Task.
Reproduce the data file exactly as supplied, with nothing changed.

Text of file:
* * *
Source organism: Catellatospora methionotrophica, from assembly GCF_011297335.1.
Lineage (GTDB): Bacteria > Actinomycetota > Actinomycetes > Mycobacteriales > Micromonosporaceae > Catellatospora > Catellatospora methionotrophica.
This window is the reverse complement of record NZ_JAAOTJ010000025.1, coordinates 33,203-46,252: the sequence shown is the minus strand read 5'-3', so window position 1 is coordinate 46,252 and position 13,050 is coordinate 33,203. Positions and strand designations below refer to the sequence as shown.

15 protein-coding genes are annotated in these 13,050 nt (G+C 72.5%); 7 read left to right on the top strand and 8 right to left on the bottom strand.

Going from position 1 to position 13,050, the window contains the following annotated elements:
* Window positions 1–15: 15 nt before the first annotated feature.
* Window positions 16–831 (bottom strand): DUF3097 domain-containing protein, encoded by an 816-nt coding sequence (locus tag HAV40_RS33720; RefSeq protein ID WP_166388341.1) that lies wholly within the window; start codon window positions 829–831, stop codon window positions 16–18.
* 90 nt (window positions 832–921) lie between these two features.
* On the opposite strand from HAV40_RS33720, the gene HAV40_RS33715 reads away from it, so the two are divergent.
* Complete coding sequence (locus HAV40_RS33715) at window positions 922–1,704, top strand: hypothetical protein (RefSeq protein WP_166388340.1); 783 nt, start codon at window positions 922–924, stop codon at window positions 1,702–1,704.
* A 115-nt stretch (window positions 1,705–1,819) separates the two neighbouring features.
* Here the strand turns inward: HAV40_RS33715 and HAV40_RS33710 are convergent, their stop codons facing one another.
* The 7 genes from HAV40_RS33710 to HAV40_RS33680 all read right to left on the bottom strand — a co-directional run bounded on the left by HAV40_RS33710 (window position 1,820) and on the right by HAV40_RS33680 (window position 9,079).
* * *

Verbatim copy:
Source organism: Catellatospora methionotrophica, from assembly GCF_011297335.1.
Lineage (GTDB): Bacteria > Actinomycetota > Actinomycetes > Mycobacteriales > Micromonosporaceae > Catellatospora > Catellatospora methionotrophica.
This window is the reverse complement of record NZ_JAAOTJ010000025.1, coordinates 33,203-46,252: the sequence shown is the minus strand read 5'-3', so window position 1 is coordinate 46,252 and position 13,050 is coordinate 33,203. Positions and strand designations below refer to the sequence as shown.

15 protein-coding genes are annotated in these 13,050 nt (G+C 72.5%); 7 read left to right on the top strand and 8 right to left on the bottom strand.

Going from position 1 to position 13,050, the window contains the following annotated elements:
* Window positions 1–15: 15 nt before the first annotated feature.
* Window positions 16–831 (bottom strand): DUF3097 domain-containing protein, encoded by an 816-nt coding sequence (locus tag HAV40_RS33720; RefSeq protein ID WP_166388341.1) that lies wholly within the window; start codon window positions 829–831, stop codon window positions 16–18.
* 90 nt (window positions 832–921) lie between these two features.
* On the opposite strand from HAV40_RS33720, the gene HAV40_RS33715 reads away from it, so the two are divergent.
* Complete coding sequence (locus HAV40_RS33715) at window positions 922–1,704, top strand: hypothetical protein (RefSeq protein WP_166388340.1); 783 nt, start codon at window positions 922–924, stop codon at window positions 1,702–1,704.
* A 115-nt stretch (window positions 1,705–1,819) separates the two neighbouring features.
* Here the strand turns inward: HAV40_RS33715 and HAV40_RS33710 are convergent, their stop codons facing one another.
* The 7 genes from HAV40_RS33710 to HAV40_RS33680 all read right to left on the bottom strand — a co-directional run bounded on the left by HAV40_RS33710 (window position 1,820) and on the right by HAV40_RS33680 (window position 9,079).